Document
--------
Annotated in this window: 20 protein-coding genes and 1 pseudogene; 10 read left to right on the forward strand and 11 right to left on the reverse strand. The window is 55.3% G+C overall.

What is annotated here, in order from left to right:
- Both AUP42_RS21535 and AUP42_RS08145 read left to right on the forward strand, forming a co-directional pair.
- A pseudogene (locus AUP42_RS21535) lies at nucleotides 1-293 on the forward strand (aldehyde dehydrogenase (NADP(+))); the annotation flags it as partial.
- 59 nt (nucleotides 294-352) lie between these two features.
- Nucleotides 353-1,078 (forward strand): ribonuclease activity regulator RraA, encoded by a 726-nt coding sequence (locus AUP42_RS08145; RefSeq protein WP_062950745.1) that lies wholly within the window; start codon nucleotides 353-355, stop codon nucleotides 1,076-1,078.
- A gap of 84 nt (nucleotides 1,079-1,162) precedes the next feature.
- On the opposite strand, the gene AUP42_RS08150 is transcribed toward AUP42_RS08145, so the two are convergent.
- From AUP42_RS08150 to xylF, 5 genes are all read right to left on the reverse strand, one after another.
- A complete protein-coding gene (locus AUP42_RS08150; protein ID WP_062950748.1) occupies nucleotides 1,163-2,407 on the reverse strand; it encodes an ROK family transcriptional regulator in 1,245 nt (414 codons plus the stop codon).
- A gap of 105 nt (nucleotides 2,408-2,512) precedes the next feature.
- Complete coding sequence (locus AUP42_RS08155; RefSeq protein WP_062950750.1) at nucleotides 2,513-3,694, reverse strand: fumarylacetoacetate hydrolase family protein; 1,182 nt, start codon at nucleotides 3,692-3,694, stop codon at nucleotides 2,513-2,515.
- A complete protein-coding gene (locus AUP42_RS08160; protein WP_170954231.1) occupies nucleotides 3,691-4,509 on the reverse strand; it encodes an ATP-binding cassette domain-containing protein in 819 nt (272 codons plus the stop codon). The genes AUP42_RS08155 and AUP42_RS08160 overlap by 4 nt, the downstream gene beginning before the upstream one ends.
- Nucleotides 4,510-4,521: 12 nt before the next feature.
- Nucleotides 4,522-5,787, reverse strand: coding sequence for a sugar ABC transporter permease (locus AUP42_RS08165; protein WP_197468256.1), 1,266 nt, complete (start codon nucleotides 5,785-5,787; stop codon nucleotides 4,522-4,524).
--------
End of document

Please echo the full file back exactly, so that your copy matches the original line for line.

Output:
Annotated in this window: 20 protein-coding genes and 1 pseudogene; 10 read left to right on the forward strand and 11 right to left on the reverse strand. The window is 55.3% G+C overall.

What is annotated here, in order from left to right:
- Both AUP42_RS21535 and AUP42_RS08145 read left to right on the forward strand, forming a co-directional pair.
- A pseudogene (locus AUP42_RS21535) lies at nucleotides 1-293 on the forward strand (aldehyde dehydrogenase (NADP(+))); the annotation flags it as partial.
- 59 nt (nucleotides 294-352) lie between these two features.
- Nucleotides 353-1,078 (forward strand): ribonuclease activity regulator RraA, encoded by a 726-nt coding sequence (locus AUP42_RS08145; RefSeq protein WP_062950745.1) that lies wholly within the window; start codon nucleotides 353-355, stop codon nucleotides 1,076-1,078.
- A gap of 84 nt (nucleotides 1,079-1,162) precedes the next feature.
- On the opposite strand, the gene AUP42_RS08150 is transcribed toward AUP42_RS08145, so the two are convergent.
- From AUP42_RS08150 to xylF, 5 genes are all read right to left on the reverse strand, one after another.
- A complete protein-coding gene (locus AUP42_RS08150; protein ID WP_062950748.1) occupies nucleotides 1,163-2,407 on the reverse strand; it encodes an ROK family transcriptional regulator in 1,245 nt (414 codons plus the stop codon).
- A gap of 105 nt (nucleotides 2,408-2,512) precedes the next feature.
- Complete coding sequence (locus AUP42_RS08155; RefSeq protein WP_062950750.1) at nucleotides 2,513-3,694, reverse strand: fumarylacetoacetate hydrolase family protein; 1,182 nt, start codon at nucleotides 3,692-3,694, stop codon at nucleotides 2,513-2,515.
- A complete protein-coding gene (locus AUP42_RS08160; protein WP_170954231.1) occupies nucleotides 3,691-4,509 on the reverse strand; it encodes an ATP-binding cassette domain-containing protein in 819 nt (272 codons plus the stop codon). The genes AUP42_RS08155 and AUP42_RS08160 overlap by 4 nt, the downstream gene beginning before the upstream one ends.
- Nucleotides 4,510-4,521: 12 nt before the next feature.
- Nucleotides 4,522-5,787, reverse strand: coding sequence for a sugar ABC transporter permease (locus AUP42_RS08165; protein WP_197468256.1), 1,266 nt, complete (start codon nucleotides 5,785-5,787; stop codon nucleotides 4,522-4,524).